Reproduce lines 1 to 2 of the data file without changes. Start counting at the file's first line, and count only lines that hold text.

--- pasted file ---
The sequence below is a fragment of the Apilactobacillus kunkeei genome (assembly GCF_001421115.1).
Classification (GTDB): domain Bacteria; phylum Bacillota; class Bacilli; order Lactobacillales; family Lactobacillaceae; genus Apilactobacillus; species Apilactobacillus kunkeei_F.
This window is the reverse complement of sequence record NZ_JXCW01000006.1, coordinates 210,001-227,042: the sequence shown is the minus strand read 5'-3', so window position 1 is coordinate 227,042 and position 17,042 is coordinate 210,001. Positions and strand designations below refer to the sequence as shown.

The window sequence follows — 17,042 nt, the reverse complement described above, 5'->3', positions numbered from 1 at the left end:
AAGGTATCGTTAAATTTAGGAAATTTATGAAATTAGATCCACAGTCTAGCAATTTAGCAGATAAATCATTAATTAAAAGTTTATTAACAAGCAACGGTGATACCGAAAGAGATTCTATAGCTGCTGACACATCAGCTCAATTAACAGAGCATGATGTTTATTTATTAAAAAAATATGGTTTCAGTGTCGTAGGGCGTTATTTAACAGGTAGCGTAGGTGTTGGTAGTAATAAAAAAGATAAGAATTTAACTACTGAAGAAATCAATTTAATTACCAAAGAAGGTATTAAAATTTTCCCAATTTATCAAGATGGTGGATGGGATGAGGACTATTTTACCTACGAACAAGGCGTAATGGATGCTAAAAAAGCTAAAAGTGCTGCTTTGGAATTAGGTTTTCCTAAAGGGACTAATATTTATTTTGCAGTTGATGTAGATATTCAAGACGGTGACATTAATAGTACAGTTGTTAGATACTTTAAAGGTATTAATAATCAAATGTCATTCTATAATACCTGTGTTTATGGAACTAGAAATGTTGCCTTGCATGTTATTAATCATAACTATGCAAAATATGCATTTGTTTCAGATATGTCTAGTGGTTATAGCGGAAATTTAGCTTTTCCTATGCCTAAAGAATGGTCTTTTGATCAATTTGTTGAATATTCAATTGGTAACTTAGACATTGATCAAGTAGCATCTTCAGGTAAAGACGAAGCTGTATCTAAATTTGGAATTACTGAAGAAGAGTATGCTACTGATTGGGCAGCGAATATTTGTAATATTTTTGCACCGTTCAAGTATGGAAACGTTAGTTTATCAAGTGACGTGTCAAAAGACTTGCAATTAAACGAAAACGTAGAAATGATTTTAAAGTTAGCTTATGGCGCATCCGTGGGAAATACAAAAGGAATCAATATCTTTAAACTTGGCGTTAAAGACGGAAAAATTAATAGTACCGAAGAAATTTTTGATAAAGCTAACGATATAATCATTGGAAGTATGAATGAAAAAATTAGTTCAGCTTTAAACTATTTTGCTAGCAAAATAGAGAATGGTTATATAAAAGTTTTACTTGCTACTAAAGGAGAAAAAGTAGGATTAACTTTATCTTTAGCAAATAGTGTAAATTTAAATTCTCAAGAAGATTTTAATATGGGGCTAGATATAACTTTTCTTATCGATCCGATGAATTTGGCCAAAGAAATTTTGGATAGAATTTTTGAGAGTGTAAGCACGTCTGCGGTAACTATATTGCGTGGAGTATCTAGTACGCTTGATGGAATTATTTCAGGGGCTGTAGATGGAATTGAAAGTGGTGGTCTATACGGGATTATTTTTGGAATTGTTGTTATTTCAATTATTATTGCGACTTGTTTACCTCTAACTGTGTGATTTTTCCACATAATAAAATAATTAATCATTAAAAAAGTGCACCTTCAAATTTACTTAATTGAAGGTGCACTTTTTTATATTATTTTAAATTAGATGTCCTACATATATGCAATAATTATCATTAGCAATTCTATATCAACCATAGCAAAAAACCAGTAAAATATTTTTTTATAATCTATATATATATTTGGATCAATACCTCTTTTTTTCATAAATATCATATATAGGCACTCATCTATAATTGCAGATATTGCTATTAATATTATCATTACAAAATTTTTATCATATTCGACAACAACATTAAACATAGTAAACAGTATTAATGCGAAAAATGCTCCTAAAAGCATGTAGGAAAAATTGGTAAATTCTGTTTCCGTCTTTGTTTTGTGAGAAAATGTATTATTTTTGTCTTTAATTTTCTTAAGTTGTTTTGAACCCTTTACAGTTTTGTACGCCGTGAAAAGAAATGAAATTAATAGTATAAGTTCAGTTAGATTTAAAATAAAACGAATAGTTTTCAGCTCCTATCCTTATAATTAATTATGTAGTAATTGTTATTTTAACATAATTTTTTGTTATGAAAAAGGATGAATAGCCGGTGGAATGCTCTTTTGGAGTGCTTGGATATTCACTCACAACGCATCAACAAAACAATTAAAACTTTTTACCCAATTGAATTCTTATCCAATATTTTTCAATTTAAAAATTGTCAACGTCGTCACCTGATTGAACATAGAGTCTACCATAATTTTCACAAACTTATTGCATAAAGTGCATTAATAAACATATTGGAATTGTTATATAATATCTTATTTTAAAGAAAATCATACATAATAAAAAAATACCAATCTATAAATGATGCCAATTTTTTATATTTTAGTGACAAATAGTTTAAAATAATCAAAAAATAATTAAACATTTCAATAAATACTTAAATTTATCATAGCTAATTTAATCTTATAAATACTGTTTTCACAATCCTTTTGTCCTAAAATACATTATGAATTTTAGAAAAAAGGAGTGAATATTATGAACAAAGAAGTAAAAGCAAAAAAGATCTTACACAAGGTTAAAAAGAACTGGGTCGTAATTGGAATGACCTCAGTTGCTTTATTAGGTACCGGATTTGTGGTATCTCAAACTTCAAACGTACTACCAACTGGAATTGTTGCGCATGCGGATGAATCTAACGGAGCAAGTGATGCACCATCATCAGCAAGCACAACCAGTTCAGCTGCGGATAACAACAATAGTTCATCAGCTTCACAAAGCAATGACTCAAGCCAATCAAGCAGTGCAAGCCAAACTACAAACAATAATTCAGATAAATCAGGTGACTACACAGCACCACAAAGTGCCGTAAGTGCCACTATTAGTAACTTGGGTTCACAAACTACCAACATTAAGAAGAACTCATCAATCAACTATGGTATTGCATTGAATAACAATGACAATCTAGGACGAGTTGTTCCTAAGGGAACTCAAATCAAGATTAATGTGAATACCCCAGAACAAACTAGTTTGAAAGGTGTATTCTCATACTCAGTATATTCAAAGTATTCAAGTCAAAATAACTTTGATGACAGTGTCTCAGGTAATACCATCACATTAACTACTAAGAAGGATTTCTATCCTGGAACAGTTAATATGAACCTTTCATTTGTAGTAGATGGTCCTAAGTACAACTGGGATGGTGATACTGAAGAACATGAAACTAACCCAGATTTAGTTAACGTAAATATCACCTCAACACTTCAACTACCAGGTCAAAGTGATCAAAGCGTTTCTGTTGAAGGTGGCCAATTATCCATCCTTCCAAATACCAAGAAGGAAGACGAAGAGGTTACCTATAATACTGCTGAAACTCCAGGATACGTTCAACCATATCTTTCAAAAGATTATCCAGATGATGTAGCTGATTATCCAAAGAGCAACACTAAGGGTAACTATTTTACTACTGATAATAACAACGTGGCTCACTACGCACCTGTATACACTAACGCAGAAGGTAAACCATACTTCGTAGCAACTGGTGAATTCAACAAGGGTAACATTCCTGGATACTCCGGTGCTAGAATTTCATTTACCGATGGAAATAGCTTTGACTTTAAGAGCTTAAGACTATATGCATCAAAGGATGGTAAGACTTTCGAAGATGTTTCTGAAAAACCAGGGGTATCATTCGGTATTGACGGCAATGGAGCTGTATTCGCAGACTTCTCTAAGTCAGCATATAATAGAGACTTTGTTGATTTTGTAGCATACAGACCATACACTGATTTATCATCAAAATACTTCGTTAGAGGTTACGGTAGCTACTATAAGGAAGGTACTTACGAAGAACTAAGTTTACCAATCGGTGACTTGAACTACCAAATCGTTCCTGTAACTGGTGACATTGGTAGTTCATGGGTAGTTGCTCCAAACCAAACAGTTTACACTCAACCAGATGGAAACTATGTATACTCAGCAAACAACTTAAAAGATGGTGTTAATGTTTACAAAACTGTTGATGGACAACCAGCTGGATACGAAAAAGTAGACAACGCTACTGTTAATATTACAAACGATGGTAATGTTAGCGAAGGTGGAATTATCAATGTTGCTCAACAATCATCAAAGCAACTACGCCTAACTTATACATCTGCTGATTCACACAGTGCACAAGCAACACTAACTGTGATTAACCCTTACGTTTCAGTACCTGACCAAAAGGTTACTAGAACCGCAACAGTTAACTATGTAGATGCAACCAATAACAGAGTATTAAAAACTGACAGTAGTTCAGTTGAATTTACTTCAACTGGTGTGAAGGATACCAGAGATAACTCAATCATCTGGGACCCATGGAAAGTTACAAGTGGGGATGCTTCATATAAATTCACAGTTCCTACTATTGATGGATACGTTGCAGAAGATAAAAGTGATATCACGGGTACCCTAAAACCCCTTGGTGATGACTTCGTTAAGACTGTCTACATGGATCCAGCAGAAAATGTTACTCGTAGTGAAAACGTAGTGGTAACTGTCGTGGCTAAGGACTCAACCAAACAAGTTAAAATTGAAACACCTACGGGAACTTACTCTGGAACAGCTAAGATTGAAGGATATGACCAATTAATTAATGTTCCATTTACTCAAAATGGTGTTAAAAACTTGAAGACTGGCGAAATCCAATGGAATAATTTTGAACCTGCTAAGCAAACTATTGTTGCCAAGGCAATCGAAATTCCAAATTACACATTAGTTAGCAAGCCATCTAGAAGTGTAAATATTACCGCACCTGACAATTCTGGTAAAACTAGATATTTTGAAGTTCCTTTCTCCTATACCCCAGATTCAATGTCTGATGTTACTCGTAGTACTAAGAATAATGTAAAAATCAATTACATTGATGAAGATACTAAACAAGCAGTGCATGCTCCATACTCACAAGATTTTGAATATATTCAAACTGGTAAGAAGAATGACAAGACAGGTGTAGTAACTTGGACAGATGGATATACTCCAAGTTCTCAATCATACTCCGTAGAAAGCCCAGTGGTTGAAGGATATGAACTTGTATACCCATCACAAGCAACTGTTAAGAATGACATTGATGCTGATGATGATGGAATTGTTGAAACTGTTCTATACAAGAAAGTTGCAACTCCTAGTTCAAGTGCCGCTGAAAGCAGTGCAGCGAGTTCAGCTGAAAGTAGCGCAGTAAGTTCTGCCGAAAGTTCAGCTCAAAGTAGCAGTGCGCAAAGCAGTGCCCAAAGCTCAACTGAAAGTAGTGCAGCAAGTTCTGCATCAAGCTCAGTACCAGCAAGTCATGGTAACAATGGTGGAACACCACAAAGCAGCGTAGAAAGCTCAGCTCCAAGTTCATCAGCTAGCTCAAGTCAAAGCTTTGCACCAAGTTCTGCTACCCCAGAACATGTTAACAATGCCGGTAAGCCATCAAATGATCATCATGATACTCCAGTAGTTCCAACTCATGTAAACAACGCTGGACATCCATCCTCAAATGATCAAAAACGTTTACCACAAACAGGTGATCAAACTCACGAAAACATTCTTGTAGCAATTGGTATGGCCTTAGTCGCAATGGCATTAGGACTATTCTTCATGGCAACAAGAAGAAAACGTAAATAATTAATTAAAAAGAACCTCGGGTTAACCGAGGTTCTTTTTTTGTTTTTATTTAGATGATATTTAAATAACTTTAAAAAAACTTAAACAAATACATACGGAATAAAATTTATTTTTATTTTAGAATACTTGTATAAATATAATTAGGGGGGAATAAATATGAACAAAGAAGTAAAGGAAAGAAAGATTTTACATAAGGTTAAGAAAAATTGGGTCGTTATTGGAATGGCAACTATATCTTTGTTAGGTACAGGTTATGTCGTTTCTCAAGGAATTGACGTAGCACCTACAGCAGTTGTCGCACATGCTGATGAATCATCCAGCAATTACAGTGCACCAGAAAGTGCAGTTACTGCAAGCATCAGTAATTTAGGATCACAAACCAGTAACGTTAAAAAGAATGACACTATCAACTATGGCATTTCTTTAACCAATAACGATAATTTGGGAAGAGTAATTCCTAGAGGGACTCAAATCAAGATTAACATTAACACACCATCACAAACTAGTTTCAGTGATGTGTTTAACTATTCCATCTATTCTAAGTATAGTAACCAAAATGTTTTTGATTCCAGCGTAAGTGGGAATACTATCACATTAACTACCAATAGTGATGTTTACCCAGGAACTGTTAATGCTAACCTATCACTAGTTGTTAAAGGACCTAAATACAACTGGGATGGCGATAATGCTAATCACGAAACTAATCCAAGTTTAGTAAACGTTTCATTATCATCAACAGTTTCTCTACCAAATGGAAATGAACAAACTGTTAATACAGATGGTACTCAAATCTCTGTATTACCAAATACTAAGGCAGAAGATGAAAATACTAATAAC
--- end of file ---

The sequence below is a fragment of the Apilactobacillus kunkeei genome (assembly GCF_001421115.1).
Classification (GTDB): domain Bacteria; phylum Bacillota; class Bacilli; order Lactobacillales; family Lactobacillaceae; genus Apilactobacillus; species Apilactobacillus kunkeei_F.